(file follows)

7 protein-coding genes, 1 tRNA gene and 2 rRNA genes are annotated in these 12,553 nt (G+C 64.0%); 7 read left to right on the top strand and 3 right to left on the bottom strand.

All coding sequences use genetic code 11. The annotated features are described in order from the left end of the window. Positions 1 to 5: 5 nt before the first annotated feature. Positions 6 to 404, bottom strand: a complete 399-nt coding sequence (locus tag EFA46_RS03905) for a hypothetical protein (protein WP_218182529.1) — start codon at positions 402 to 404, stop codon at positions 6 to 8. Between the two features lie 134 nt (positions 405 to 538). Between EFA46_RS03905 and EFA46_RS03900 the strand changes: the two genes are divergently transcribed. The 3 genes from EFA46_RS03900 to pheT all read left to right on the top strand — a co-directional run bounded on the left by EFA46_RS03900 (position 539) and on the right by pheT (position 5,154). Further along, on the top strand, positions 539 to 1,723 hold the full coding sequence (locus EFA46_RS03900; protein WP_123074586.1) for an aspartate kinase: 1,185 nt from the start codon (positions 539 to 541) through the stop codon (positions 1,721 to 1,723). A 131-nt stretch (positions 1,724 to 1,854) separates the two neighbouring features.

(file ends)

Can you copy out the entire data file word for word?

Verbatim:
7 protein-coding genes, 1 tRNA gene and 2 rRNA genes are annotated in these 12,553 nt (G+C 64.0%); 7 read left to right on the top strand and 3 right to left on the bottom strand.

All coding sequences use genetic code 11. The annotated features are described in order from the left end of the window. Positions 1 to 5: 5 nt before the first annotated feature. Positions 6 to 404, bottom strand: a complete 399-nt coding sequence (locus tag EFA46_RS03905) for a hypothetical protein (protein WP_218182529.1) — start codon at positions 402 to 404, stop codon at positions 6 to 8. Between the two features lie 134 nt (positions 405 to 538). Between EFA46_RS03905 and EFA46_RS03900 the strand changes: the two genes are divergently transcribed. The 3 genes from EFA46_RS03900 to pheT all read left to right on the top strand — a co-directional run bounded on the left by EFA46_RS03900 (position 539) and on the right by pheT (position 5,154). Further along, on the top strand, positions 539 to 1,723 hold the full coding sequence (locus EFA46_RS03900; protein WP_123074586.1) for an aspartate kinase: 1,185 nt from the start codon (positions 539 to 541) through the stop codon (positions 1,721 to 1,723). A 131-nt stretch (positions 1,724 to 1,854) separates the two neighbouring features.